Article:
Matthias and I would continue to squabble — argue — over a great many things the next three years. I cringe to think how I must have sounded to him — sophomoric? — as I now wrangle with my own students. I would go to office hours full of my latest discovery and proceed to tell him why we should be studying this or castigate him for “keeping us” from that: one example that sticks in my mind has to do with his habit of regularly sending his students to the library to listen to Benjamin Britten or Ralph Vaughan Williams or some other boring — that word again — classical composer; I asked him why we couldn’t study pop music, stuff we were interested in. I remember one afternoon in Matthias’s office in the basement of the library, finally getting him to concede that one particular singer I liked was “good for her idiom”; the lesson came two years later, when, at a party for a visiting writer thrown at Matthias’s house, I discovered several LPs by that very artist among his collection. He had a strategy as a teacher, one that continually led outward, forcing students away from natural — and often easy — interests and affinities and into unknown realms where they might, just might, learn something.
One aspect of the academic community at Notre Dame that has stayed with me is my sense of its interrelatedness, based upon mutual respect. In some ways, I felt like a very fortunate relay baton being passed ever forward: Sniegowski handed me off to Matthias, who then passed me along to professors Robinson and Sandeen. I am simplifying here, of course, because there were several others, professors Lynn Thiesmeyer, Joseph Buttigieg ’68, Joseph Duffy and, in the philosophy department, Larry Simon and Milton Wachsberg, whom I remember as contributing mightily to my coming to see literature and the world in new and significant ways. And, I must stress, this was only my experience. There were as many more professors in the English department alone of great accomplishment and reputation with whom I did not work, and in some cases never met. I think it was entirely possible to come up another side of the mountain at Notre Dame and work with a completely different set of people; I want to underscore that I am describing the happy accidents — and perhaps not accidents — that led to the particular path that I ended up following.
I think now about my sitting in the office of James Robinson, whom I would later realize was the author of one of the great textbooks of language and dialectic, The Scope of Rhetoric, breathtaking for its sheer erudition — drawing from Cicero to Quintilian to Shakespeare to Hazlitt to Thoreau to Abraham Lincoln to Gertrude Stein and William Faulkner. I think of Robinson’s patience, which I did not at the time realize was patience, in listening to me for hours on end expound on my own undeveloped, yet endlessly assured, theses; I think of how he gently, yet constantly, prodded me to be precise; to be elegant; to consider that there was more than one way of seeing things.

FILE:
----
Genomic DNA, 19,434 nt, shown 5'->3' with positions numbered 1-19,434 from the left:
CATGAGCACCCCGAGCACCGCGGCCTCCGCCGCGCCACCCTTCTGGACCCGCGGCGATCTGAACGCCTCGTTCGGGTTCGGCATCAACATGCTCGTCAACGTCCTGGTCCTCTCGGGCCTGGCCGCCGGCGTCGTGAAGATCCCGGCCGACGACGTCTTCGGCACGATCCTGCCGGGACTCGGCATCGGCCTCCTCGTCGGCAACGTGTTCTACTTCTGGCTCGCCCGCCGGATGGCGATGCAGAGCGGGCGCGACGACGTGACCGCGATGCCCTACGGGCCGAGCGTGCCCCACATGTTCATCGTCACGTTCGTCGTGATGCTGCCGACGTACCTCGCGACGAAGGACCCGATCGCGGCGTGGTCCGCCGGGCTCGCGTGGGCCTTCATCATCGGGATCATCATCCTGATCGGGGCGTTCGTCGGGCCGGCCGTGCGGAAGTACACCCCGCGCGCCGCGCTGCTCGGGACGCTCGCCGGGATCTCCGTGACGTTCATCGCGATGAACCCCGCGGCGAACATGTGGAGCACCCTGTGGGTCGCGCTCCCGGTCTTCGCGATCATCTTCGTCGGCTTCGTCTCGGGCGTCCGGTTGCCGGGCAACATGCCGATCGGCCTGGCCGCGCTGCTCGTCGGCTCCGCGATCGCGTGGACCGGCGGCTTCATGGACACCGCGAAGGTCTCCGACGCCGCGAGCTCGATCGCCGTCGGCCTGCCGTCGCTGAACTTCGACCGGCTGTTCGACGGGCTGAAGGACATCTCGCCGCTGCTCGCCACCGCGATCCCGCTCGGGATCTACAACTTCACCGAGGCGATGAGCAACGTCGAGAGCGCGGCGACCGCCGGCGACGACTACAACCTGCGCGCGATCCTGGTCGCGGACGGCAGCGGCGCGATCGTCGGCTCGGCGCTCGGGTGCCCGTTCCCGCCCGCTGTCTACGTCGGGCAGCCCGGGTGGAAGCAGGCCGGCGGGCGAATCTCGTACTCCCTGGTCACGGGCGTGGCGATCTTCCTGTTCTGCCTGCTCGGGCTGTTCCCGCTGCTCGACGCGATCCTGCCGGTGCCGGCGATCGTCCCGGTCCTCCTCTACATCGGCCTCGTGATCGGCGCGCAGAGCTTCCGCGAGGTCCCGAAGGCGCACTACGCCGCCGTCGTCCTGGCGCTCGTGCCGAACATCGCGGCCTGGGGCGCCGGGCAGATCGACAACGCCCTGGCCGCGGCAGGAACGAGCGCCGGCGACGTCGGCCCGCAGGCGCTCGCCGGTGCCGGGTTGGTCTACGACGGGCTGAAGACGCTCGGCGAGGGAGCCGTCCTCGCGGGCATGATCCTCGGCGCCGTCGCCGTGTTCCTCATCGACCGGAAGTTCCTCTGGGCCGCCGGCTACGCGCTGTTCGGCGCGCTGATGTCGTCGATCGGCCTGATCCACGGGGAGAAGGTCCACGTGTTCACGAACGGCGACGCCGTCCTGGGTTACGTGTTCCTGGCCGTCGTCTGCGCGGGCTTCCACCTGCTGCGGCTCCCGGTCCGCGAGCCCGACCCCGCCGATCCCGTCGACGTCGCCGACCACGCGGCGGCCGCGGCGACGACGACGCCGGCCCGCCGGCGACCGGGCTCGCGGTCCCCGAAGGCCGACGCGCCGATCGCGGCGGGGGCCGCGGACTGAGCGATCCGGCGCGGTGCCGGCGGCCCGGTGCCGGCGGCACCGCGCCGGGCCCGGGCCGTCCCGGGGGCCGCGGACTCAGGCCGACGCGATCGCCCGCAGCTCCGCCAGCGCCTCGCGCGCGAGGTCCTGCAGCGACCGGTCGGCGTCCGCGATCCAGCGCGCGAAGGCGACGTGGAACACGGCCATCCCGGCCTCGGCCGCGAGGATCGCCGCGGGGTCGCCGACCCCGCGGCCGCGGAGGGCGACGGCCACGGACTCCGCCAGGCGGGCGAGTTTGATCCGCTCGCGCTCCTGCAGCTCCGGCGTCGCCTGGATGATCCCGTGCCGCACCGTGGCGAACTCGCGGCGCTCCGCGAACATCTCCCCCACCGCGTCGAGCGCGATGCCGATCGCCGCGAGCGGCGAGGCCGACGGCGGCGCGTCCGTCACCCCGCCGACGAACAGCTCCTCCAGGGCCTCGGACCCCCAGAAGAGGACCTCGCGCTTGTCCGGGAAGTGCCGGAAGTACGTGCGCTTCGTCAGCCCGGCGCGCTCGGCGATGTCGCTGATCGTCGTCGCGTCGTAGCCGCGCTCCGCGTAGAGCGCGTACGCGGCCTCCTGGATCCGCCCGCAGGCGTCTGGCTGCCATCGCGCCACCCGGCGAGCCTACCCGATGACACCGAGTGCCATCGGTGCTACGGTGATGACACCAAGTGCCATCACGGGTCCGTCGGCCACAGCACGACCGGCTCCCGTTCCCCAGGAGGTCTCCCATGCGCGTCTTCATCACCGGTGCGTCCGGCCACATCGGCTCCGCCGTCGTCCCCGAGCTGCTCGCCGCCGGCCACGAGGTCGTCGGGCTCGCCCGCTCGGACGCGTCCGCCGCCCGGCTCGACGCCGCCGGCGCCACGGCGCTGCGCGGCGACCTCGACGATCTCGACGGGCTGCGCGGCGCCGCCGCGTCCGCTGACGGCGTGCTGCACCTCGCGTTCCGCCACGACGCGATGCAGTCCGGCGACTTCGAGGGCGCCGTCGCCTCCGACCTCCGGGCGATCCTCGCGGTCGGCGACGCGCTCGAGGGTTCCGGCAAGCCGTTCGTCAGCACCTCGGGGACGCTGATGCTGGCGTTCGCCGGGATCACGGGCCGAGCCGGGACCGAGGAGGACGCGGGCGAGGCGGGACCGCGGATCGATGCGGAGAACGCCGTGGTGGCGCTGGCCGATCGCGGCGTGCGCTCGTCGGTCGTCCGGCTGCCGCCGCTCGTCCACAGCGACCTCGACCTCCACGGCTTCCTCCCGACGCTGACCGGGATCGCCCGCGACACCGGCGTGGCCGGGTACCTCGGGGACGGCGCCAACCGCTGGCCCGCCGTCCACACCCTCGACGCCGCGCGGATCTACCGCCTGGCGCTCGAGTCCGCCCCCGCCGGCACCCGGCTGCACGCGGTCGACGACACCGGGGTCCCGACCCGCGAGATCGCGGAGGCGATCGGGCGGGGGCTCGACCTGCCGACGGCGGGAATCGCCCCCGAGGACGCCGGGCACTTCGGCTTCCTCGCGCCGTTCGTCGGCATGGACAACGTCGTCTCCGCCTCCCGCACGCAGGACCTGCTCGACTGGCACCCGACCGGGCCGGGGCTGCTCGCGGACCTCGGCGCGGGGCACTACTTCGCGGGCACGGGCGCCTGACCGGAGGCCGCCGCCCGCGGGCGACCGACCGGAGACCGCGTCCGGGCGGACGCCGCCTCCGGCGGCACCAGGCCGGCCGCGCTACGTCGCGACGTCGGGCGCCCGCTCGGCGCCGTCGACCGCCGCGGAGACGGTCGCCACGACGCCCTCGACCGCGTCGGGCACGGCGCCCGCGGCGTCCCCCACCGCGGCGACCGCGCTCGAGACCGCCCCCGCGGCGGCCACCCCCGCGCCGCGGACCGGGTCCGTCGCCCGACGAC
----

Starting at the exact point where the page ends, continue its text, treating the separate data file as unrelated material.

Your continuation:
Professor Wachsberg in the philosophy department was equally important to my development in this fashion— if somewhat more forceful in his approach. I realize now that Sniegowski or Simon — whom I had met through Sniegowski — must have forwarded some of my articles to him, because the entire focus of his time with me was spent trying to break me of my tendency to make facile arguments, to get carried away on the gusts of syllogism and tautology. Wachsberg would ask me to write a position paper on something that he knew, from my articles, I strongly believed in. He would read my response the next day in his office, without comment — but then would tell me to write another paper, arguing for the exact opposite position, to be turned in the next week. Back then I was frustrated, impatient with this approach; I had become quite comfortable in my own views, and it was at times distributing to have to consider the alternatives. But I cannot overstate the value this lesson had for me. In addition to teaching me how to argue, how to debate, how to deconstruct, Wachsberg also, in this fashion, taught me a much larger and far more important lesson — to be aware always that there was a world outside of my own thoughts and beliefs.
During the second semester of my junior year, I started, through the good offices of Sniegowski and Matthias, to study poetry under the guidance of Professor Emeritus Ernest Sandeen. Sandeen has come to represent to me the exemplar of the Notre Dame professor of that time: learned, concerned, skilled at teaching and modest perhaps to a fault. Sandeen was a poet of the old school; let your work do your talking, stay away from the blandishments and self-deceptions of the “poetry business” as he sometimes laughingly called it. I would go over to his house on Ponsha Street on Wednesday afternoons, we would talk into the evening about this writer or that, about my poems, sometimes about his.